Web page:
Inactive patients following cardiac surgery have a substantially higher risk of depression and the number of patients suffering from depression after cardiac surgery is as high as 40%, finds new research. Investigators recommend that cardiac patients should be assessed for depression and level of physical activity and remain as active as they safely can after surgery to minimize post-operative depression. The results are published in the December issue of the Canadian Journal of Cardiology.
Major depressive disorder is an independent risk factor for the development of coronary artery disease (CAD) and increases the risk of cardiac events and premature death. Prevalence estimates of depression among patients with CAD requiring cardiac surgery ranges from 23% and 47%, which is higher than the general CAD population, including those who have had a heart attack, and is nearly twice as common as in the general population without cardiac disease. Approximately half of patients suffering from depression before cardiac surgery remain depressed one year after surgery, and an additional 20% of patients who undergo coronary artery bypass grafting experience new or elevated depressive symptoms after surgery. Moderate to severe depression after cardiac surgery increases the risk of further cardiac complications.
Evidence describing the change in physical activity status before and after cardiac surgery, and whether physical activity status is associated with depressive symptoms following surgery, is limited. Investigators from the University of Manitoba therefore sought to define who is at risk for depression after surgery, whether all patients experience similar mood changes, how and when physical activity changes, and how this affects depression after surgery. They conducted the Impact of Physical Activity on Depression After Cardiac Surgery (IPAD-CS) study to assess 436 patients who were undergoing elective cardiac surgery or awaiting in-hospital cardiac surgery requiring cardiopulmonary bypass in 2010-2011. Patients were assessed for short-term depression and physical activity behavior before surgery, at hospital discharge, and three and six months after surgery. Patients were categorized as "depression naïve," "at risk," or "depressed" before surgery and as physically "inactive" or "active" based on their activities over the preceding seven days.
Results show that physical inactivity was an independent risk factor for increased depressive symptoms before surgery and that inactive patients had double the risk of experiencing depressive symptoms preoperatively. Preoperative depression and postoperative stressful events were the strongest associations after surgery. Physical inactivity was associated with preoperative depression and new depression six months after surgery. Strikingly, the investigators found that 58% of the "at-risk" group progressed to clinical depression after surgery compared to 28% in the "naive" group, and that 23% remained depressed after six months. Furthermore, stressful events (e.g., death in family, divorce, living alone) became significantly associated with depression at three and six months after surgery, suggesting that factors predisposing patients with cardiac disease to elevated symptoms of depression are not fixed and vary over time.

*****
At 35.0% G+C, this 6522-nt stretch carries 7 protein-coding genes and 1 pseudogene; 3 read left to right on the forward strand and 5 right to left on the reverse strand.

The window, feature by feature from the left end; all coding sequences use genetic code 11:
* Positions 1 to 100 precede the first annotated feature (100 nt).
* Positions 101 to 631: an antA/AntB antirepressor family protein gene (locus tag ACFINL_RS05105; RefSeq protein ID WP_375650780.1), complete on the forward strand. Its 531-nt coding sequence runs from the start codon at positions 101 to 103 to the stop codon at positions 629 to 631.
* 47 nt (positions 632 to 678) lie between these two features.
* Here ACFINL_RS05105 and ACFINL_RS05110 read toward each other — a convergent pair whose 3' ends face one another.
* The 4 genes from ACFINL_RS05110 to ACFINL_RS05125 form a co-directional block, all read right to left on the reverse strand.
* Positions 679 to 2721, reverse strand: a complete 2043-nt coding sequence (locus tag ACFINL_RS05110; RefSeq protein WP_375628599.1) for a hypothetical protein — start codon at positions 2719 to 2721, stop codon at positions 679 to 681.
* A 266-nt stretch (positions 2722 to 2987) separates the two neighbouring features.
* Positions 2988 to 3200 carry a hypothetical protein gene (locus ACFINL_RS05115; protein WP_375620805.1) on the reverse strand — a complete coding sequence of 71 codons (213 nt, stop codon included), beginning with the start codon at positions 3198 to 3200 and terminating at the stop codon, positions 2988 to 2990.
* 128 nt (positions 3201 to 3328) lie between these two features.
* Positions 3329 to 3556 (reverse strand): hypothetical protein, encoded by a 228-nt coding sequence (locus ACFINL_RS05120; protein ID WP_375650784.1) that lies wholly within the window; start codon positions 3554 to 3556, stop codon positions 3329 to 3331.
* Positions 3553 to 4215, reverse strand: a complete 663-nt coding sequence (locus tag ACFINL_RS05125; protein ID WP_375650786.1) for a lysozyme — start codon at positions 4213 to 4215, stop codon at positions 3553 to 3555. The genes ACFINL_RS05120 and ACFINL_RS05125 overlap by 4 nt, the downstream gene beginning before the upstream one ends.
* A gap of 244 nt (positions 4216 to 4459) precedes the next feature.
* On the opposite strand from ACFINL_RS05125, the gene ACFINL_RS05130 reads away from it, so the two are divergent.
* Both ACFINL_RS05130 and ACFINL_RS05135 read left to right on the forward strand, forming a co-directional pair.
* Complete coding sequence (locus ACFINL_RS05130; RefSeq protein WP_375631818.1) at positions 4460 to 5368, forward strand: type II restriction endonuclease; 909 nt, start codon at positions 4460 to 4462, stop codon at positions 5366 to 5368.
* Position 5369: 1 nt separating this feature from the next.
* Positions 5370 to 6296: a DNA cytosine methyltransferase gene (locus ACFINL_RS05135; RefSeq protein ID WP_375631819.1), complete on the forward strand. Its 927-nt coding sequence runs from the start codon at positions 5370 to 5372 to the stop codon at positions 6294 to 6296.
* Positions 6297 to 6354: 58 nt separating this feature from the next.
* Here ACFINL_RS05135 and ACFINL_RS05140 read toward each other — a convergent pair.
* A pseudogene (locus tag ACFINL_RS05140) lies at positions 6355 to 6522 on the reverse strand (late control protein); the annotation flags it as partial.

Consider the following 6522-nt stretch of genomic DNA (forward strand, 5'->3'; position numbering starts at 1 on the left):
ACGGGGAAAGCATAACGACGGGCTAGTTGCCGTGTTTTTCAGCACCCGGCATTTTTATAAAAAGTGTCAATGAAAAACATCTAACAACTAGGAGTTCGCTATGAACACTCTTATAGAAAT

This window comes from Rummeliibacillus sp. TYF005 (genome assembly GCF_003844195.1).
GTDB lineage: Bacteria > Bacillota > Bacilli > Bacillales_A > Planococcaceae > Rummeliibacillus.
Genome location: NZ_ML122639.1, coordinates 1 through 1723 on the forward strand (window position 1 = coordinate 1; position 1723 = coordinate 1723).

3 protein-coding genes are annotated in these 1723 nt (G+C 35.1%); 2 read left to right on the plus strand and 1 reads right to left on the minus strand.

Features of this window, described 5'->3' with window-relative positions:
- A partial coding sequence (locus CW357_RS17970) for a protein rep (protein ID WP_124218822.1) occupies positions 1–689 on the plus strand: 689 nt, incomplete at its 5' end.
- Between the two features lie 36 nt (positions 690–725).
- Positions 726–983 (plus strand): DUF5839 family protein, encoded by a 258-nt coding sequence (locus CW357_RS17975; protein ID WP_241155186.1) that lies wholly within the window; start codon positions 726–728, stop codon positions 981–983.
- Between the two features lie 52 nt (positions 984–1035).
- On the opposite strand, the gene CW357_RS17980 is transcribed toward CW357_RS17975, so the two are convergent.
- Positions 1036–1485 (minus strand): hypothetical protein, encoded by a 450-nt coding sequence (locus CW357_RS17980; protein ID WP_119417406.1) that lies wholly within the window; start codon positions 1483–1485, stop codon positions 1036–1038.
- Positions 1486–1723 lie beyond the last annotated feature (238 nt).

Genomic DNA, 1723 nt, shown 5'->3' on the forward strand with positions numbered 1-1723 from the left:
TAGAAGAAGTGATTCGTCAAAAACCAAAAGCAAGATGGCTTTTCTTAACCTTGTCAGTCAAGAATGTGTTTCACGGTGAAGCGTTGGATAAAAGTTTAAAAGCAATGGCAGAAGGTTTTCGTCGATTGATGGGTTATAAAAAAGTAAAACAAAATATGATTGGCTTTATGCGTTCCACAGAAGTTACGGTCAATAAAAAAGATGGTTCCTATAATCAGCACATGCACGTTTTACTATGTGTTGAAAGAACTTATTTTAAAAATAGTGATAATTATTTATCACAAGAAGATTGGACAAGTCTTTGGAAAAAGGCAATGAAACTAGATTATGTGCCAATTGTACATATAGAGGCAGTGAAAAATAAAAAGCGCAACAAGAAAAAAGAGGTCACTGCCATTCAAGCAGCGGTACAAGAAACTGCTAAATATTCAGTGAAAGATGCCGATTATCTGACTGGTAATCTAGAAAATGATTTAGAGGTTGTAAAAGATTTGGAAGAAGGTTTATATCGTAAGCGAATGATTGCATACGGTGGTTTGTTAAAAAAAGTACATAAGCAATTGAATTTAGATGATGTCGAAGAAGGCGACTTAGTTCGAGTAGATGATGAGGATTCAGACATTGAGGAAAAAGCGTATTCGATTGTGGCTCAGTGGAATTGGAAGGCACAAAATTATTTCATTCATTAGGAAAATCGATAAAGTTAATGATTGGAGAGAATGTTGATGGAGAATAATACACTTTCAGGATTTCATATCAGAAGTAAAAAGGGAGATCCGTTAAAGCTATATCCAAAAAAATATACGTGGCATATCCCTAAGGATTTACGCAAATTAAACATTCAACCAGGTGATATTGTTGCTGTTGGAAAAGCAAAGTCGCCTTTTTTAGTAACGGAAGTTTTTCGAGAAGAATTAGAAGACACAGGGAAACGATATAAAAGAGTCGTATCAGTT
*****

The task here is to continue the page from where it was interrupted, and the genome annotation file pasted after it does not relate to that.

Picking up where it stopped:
A subgroup of patients who were not depressed at baseline ("naive" plus "at-risk" subgroups), but who became depressed by the three- or six-month follow-up, demonstrated a significant decrease in physical activity from baseline to six-month follow-up compared to those who remained free from depression.
One caveat the investigators point out is whether reduced physical activity increased depressive symptoms or, conversely, if depression resulted in sedentary behavior.
Antidepressant medications remain the mainstay of current depression treatment strategies. However, their use is controversial in patients with coronary artery disease. Previous studies have shown that exercise as a treatment among patients with coronary artery disease is as effective as antidepressants for reducing depressive symptoms. However, it is not yet known if physical activity has a similar effect in patients undergoing cardiac surgery who already have depression.
"Depression in the patient undergoing cardiac surgery appears complex," says lead investigators Rakesh C. Arora, MD, PhD (Faculty of Medicine, Department of Surgery, University of Manitoba, Winnipeg) and Todd Duhamel, PhD (Faculty of Kinesiology and Recreational Management, University of Manitoba, Winnipeg). "We have identified that although seven independent factors are associated with depression before and after cardiac surgery, different mood responses in different subsets of patients exist. Furthermore, patients 'at risk' for depression represent a new high-risk subset. Preoperative physical inactivity independently poses a two-fold risk for depression before surgery and is associated with the development of new depression postoperatively.
"These findings justify more detailed assessments of depression and physical activity before, during, and after surgery, and the need for assisted bio-psycho-social support in patients undergoing cardiac surgery," they conclude.